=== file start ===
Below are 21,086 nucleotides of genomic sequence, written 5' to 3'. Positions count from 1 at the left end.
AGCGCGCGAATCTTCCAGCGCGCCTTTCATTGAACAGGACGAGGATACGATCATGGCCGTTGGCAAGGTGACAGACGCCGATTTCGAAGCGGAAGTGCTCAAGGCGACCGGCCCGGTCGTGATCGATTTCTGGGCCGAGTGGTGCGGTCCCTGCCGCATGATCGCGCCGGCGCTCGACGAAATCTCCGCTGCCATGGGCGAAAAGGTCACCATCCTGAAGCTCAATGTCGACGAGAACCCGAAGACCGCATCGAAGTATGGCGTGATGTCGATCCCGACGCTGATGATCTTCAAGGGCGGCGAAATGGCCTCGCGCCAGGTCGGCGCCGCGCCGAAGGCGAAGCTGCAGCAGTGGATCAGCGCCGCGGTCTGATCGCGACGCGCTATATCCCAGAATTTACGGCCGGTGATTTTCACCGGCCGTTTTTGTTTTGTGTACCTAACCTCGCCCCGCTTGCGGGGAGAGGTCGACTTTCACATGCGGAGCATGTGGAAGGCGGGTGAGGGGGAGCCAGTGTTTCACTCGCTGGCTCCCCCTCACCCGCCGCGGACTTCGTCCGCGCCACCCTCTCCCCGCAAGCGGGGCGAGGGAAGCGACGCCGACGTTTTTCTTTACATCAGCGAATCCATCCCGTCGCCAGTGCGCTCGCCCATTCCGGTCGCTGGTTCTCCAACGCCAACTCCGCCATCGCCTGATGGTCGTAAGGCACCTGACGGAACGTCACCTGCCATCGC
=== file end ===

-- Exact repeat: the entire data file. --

Below are 21,086 nucleotides of genomic sequence, written 5' to 3'. Positions count from 1 at the left end.
AGCGCGCGAATCTTCCAGCGCGCCTTTCATTGAACAGGACGAGGATACGATCATGGCCGTTGGCAAGGTGACAGACGCCGATTTCGAAGCGGAAGTGCTCAAGGCGACCGGCCCGGTCGTGATCGATTTCTGGGCCGAGTGGTGCGGTCCCTGCCGCATGATCGCGCCGGCGCTCGACGAAATCTCCGCTGCCATGGGCGAAAAGGTCACCATCCTGAAGCTCAATGTCGACGAGAACCCGAAGACCGCATCGAAGTATGGCGTGATGTCGATCCCGACGCTGATGATCTTCAAGGGCGGCGAAATGGCCTCGCGCCAGGTCGGCGCCGCGCCGAAGGCGAAGCTGCAGCAGTGGATCAGCGCCGCGGTCTGATCGCGACGCGCTATATCCCAGAATTTACGGCCGGTGATTTTCACCGGCCGTTTTTGTTTTGTGTACCTAACCTCGCCCCGCTTGCGGGGAGAGGTCGACTTTCACATGCGGAGCATGTGGAAGGCGGGTGAGGGGGAGCCAGTGTTTCACTCGCTGGCTCCCCCTCACCCGCCGCGGACTTCGTCCGCGCCACCCTCTCCCCGCAAGCGGGGCGAGGGAAGCGACGCCGACGTTTTTCTTTACATCAGCGAATCCATCCCGTCGCCAGTGCGCTCGCCCATTCCGGTCGCTGGTTCTCCAACGCCAACTCCGCCATCGCCTGATGGTCGTAAGGCACCTGACGGAACGTCACCTGCCATCGC